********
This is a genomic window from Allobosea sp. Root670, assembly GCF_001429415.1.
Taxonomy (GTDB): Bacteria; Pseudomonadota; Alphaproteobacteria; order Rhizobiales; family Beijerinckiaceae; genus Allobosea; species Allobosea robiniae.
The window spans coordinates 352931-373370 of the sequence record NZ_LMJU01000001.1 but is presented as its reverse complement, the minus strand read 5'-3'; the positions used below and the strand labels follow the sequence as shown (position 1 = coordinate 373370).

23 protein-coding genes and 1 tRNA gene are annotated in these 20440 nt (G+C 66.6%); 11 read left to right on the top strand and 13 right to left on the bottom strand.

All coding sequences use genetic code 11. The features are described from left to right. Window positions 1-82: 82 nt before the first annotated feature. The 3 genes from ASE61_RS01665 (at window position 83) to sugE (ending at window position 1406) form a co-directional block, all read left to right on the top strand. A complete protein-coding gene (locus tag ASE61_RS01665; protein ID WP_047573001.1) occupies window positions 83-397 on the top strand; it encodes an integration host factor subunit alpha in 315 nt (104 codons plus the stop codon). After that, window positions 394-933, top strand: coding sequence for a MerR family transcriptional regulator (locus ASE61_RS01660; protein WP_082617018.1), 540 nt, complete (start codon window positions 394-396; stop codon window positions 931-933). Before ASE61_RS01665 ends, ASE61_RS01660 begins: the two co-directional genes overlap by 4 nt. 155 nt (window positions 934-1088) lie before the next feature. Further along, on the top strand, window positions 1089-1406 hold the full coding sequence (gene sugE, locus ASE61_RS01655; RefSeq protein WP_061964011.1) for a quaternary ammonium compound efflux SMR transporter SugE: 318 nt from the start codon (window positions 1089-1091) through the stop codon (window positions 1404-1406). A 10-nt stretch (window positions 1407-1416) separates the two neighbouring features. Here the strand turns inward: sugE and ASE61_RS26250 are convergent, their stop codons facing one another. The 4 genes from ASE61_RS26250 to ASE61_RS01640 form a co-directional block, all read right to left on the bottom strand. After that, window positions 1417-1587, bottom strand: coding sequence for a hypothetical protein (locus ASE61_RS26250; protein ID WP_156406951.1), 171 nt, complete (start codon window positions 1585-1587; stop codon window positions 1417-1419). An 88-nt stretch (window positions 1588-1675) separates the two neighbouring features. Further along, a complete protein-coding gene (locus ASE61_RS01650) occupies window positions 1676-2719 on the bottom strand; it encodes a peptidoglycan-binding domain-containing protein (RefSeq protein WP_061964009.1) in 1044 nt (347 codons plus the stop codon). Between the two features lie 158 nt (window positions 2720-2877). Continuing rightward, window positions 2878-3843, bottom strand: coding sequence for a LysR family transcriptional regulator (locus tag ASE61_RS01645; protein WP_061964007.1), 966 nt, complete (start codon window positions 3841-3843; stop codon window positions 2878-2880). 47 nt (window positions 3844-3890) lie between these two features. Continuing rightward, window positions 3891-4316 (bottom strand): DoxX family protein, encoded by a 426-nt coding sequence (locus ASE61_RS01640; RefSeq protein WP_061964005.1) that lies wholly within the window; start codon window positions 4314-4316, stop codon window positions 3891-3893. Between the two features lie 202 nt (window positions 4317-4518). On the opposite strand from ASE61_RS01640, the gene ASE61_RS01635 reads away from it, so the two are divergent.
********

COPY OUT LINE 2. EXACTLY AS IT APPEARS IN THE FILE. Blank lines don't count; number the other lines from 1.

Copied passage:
Taxonomy (GTDB): Bacteria; Pseudomonadota; Alphaproteobacteria; order Rhizobiales; family Beijerinckiaceae; genus Allobosea; species Allobosea robiniae.